Some thoughts about Airtel Broadband
Bharti Televentures is the fixed line operator business of Airtel. In the recent branding exercise, all the services have been offered under the Airtel brand. Data is the next driver for growth. This is clear to the operators who have belatedly realized the implications for having a pie in all the segments of telecommunications. Hence Bharti ventured in the broadband market.
However, the main contention in the broadband market is the price offering which includes the bandwidth costs as well as the cost of laying down the copper wire. Typically, in the mentality of the profit making exercise, Airtel has so far focused only in those areas where it perceives that a huge market is present. However, I still hold that their thrust should be in smaller towns and cities where BSNL would ultimately usurp their potential customer base. It seems that their fancily paid MBAs haven’t really understood the success of BSNL who focused on the B and C class cities where it has drawn unparalleled support despite the lousy customer experiences. This is because of the absence of any other operator.
The current offerings by Airtel does not really enthuse a potential customer who is looking at sustained data transfer. It is the classic case of having something better than nothing. I fail to understand the voice pulses being bundled with the internet access. What if one doesn’t want that? Why is that we have to pay for the same? Its one thing to have multiple tariffs to offer people with different usage patterns. However, these tariffs on the website seek to confuse more than a guide for signing up. Do the big bosses think that people use broadband to check emails?
Add to the lousy customer care that Airtel is slowly perfecting, it is staffed with people who usually land up in their jobs with little idea of their job profile. The so-called Tech engineers have often been unable to help a customer who is facing issues with the connectivity. I have read first person accounts for the same.
The man behind the company himself, Sunil Bharti commented in the media that since the BSNL s local loop was not thrown open to the private players, they have to realign their plans to spread out to other areas. Indeed, they are eyeing other areas in Punjab again focusing on those areas where supposedly people would fall over each other to sign up for the broadband.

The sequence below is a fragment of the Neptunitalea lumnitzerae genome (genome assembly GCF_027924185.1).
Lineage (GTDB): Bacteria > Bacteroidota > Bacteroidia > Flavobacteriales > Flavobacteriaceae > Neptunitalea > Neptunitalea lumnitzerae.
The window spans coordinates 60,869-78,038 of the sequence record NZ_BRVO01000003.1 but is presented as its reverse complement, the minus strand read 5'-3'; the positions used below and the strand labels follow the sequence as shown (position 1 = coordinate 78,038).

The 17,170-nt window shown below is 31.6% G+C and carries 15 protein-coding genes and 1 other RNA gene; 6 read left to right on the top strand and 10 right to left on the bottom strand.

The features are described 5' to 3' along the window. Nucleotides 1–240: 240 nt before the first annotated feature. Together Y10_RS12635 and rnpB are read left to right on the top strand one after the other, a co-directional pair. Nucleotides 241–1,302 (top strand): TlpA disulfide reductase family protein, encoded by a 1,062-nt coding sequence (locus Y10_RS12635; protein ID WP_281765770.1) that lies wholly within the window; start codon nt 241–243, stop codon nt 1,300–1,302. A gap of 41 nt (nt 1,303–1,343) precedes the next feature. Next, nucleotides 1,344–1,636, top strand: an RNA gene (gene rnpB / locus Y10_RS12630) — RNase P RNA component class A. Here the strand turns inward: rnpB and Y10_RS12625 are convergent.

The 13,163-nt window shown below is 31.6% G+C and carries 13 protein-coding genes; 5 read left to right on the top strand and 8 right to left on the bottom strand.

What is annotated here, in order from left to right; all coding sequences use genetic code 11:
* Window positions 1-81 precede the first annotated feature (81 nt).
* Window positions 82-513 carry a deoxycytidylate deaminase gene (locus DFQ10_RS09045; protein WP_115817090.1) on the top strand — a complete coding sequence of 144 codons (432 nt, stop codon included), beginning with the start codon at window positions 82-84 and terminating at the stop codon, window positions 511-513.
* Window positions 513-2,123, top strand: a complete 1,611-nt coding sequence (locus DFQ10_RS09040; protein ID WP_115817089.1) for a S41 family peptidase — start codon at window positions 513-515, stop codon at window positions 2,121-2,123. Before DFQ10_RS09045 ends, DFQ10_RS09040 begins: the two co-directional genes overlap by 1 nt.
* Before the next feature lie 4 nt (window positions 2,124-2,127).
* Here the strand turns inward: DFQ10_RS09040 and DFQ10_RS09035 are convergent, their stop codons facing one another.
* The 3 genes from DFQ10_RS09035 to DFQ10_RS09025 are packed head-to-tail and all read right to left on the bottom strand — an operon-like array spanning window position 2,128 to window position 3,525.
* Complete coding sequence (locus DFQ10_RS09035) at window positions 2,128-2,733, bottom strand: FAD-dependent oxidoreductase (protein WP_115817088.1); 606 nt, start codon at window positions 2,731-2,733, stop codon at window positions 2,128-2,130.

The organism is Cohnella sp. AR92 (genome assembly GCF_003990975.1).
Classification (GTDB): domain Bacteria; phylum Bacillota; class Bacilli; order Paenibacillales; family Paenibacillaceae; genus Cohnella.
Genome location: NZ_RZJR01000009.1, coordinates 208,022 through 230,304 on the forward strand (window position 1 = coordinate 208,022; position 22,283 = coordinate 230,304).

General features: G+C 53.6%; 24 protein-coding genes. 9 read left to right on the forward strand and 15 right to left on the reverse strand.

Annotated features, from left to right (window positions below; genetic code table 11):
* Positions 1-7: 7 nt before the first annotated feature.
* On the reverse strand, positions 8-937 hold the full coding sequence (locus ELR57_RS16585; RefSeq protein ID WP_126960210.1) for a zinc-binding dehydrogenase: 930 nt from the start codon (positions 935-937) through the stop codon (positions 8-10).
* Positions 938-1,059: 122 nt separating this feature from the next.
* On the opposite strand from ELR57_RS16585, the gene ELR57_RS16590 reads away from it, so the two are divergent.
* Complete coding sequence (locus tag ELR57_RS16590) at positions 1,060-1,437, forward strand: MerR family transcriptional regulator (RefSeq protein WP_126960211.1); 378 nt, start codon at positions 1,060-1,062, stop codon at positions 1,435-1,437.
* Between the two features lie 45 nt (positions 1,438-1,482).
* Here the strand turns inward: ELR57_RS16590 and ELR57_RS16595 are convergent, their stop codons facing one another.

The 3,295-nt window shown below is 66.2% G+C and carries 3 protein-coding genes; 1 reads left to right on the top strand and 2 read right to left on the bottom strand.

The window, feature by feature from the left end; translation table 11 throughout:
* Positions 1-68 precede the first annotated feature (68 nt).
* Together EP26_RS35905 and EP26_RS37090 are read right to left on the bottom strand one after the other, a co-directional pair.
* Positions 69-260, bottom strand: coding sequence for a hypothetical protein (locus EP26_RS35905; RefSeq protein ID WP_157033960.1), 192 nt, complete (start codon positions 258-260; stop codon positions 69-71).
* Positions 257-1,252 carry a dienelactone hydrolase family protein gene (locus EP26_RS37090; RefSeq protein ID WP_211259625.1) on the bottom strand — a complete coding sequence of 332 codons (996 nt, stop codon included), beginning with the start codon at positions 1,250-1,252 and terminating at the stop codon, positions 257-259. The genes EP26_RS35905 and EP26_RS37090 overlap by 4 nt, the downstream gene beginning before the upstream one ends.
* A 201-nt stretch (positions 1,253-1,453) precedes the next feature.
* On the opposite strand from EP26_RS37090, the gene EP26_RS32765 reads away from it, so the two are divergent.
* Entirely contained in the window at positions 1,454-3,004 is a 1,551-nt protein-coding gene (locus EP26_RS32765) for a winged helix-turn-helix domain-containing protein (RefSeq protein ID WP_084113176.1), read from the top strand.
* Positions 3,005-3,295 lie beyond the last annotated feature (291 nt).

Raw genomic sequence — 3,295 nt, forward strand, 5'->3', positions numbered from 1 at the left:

If Mr.Bharti is so much concerned about BSNL’s local loop or infrastructure, why doesn’t he let other ISP s use his infrastructure for a price? This would lower down the tariffs and would ideally promote healthy competition to provide affordable access to people. Yet they are not even thinking of using their local loop to optimal advantage for themselves!
I believe that broadband access could be provided in a manner, which can benefit the customer and the provider. There ought to be a single flat price for the access with the charges levied for value added services like games or broadcasting television channels. The plain vanilla Internet access can be provided at high speeds, say at 512 kbps or more. Once the download limits are exceeded, the speeds could drop to say 256 or 128 kbps. This seems more logical and rational. Since I have not subscribed to Airtel broadband, I would not be in a position to comment on the user experiences for the same.
I believe that Bharti can easily scale down the prices since they own their network as well as the gateway in Chennai. Why they have not done so is beyond my reasoning. Perhaps they want to milk the customers before anyone else does so. In fact after the announcement of BSNL and subsequent “price war”, Airtel introduced a me too scheme. All in the name of customer interest and providing superior customer experience! Perhaps they have mastered the sweet lingo and are always full of mouthing platitudes.
I sincerely hope that broadband scene improves. At least we ought not to be at their mercy or shoddy customer services, which invariably come as a part of the package.